Guyana produces at US$800 per ton, sells for US$300

Guyana produces at US$800 per ton, sells for US$300

GuySuCo CEO, Dr. Raj Singh

GuySuCo CEO,
Dr. Raj Singh

April 3, 2015 | By KNews |  Low sugar price on the world market

The Guyana sugar industry is facing an even bleaker future with prices sliding to their lowest levels since February 2009. The dismally low prices come at a time when the country failed over the last three years to lock in a multi-year agreement with its biggest customer in Europe – Tate & Lyle – leaving the country at the mercy of the international markets.

This week, the price for a pound of sugar on the world market went down to US$0.12.
This simply means that should the prices on the world market remain on course – and there are not any immediate indications of significant movements upwards in the immediate future – Guyana would be selling sugar in the vicinity of a highly uncompetitive US$265 per ton.   Continue reading

Guyana: Capitol TV News Videos – 02 April 2015

Guyana: Capitol TV News Videos – 02 April 2015

  • Ramsammy, who bought spy equipment for drug lord Roger Khan, says Character “impeccable”
  • GuySuCo gets US$30 million in power swapping deal
  • Webster “not familliar” with domestic abuse claims by former First Lady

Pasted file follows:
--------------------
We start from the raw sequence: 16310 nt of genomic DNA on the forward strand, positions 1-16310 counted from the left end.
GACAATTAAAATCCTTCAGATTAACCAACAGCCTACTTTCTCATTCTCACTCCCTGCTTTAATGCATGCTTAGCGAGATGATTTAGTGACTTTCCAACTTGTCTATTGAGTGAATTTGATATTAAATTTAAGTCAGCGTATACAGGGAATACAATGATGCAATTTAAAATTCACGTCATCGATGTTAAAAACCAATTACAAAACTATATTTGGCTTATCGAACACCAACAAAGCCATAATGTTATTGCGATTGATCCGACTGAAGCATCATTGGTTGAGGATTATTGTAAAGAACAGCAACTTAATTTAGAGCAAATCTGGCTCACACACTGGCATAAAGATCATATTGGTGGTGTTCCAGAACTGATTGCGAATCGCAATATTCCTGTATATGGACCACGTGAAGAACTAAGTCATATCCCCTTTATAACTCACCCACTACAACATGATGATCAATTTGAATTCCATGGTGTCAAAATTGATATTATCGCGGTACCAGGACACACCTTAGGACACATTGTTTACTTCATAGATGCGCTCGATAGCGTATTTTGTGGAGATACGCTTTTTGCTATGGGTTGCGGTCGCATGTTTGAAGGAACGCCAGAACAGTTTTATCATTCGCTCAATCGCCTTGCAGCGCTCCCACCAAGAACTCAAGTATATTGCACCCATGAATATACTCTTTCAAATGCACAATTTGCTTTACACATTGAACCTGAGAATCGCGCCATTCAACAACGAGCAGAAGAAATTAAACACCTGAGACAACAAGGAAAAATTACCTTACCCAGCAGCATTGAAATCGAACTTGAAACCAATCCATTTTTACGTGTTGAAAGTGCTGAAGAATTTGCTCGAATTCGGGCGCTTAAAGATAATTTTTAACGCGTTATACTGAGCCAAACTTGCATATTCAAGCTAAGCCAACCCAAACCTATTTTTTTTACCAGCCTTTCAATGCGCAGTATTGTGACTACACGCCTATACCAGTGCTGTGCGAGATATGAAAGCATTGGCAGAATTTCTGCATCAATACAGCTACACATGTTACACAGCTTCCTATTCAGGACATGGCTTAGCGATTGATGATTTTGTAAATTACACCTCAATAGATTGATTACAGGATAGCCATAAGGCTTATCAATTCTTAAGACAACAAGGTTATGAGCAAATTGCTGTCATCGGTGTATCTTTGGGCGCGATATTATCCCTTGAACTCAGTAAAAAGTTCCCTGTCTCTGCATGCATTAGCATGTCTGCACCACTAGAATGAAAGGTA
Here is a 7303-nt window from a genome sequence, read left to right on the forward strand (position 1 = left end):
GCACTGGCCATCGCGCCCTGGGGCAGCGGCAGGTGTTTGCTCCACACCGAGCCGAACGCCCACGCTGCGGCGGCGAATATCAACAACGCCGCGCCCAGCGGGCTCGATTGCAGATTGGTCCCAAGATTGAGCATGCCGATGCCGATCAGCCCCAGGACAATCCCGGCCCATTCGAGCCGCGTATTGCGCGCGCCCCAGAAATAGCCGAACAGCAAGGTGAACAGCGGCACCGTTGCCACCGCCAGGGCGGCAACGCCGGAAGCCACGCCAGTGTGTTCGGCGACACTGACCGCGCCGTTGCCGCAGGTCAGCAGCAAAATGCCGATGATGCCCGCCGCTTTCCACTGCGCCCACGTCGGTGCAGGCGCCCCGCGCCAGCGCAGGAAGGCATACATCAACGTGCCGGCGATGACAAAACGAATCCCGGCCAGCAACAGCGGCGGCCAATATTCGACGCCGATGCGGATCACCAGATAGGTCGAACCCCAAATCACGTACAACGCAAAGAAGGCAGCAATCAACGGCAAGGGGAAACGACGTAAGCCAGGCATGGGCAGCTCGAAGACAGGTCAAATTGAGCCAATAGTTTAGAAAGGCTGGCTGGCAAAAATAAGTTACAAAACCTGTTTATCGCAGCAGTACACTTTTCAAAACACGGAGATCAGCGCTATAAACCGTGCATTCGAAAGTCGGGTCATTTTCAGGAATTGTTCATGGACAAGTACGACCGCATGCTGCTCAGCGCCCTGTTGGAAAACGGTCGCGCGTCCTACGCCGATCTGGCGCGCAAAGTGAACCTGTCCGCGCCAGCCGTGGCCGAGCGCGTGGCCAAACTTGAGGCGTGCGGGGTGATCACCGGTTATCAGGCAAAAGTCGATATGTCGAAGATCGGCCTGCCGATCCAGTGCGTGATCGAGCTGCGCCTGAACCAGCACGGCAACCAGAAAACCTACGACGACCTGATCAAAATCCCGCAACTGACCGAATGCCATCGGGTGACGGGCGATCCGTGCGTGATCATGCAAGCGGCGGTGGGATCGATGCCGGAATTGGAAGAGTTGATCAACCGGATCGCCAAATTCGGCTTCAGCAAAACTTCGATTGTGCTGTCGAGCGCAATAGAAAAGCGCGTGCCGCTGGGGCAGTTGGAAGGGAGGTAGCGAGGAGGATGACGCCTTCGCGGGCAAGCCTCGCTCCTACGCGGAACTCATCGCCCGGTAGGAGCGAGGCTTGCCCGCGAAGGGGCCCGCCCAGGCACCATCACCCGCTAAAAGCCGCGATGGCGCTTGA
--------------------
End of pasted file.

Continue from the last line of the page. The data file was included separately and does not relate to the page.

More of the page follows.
• Mayor says Nominations Day activities will go ahead at City Hall
  • ome Rastafarians say don’t support Theocracy party
  • Linden Businessman charged with trafficking 178 kilos cocaine
  • Relatives of Soesdyke woman who disappeared 4-years-ago, disappointed with Police investigation
  • A Look at the Courts
  • Sports

Click links below to view the TV News videos:   Continue reading

Guyana: Rice industry at boiling point – no markets for increased production

Rice industry at boiling point

Dr. Turhane Doerga

Dr. Turhane Doerga

MARCH 1, 2015 | BY – farmers ready to endorse Opposition – Alesie

The rice industry is facing a deep crisis with no markets for a significant quantity that will be generated in the coming crop.
The situation may even cause millers to reduce purchases of paddy and definitely affect the price being offered to farmers, says Dr. Turhane Doerga, senior official of Alesie Rice.

Doerga, a fierce critic of the way the rice industry is being managed, issued the warnings during a press conference on Thursday at the Georgetown Club.  He is part of the Rice Producers Association Action Committee (RPAAC), a breakaway faction of the Guyana Rice Producers Association (RPA). Also there was RPAAC’s official, Jinnah Rahman, a rice farmer from West Demerara.  Continue reading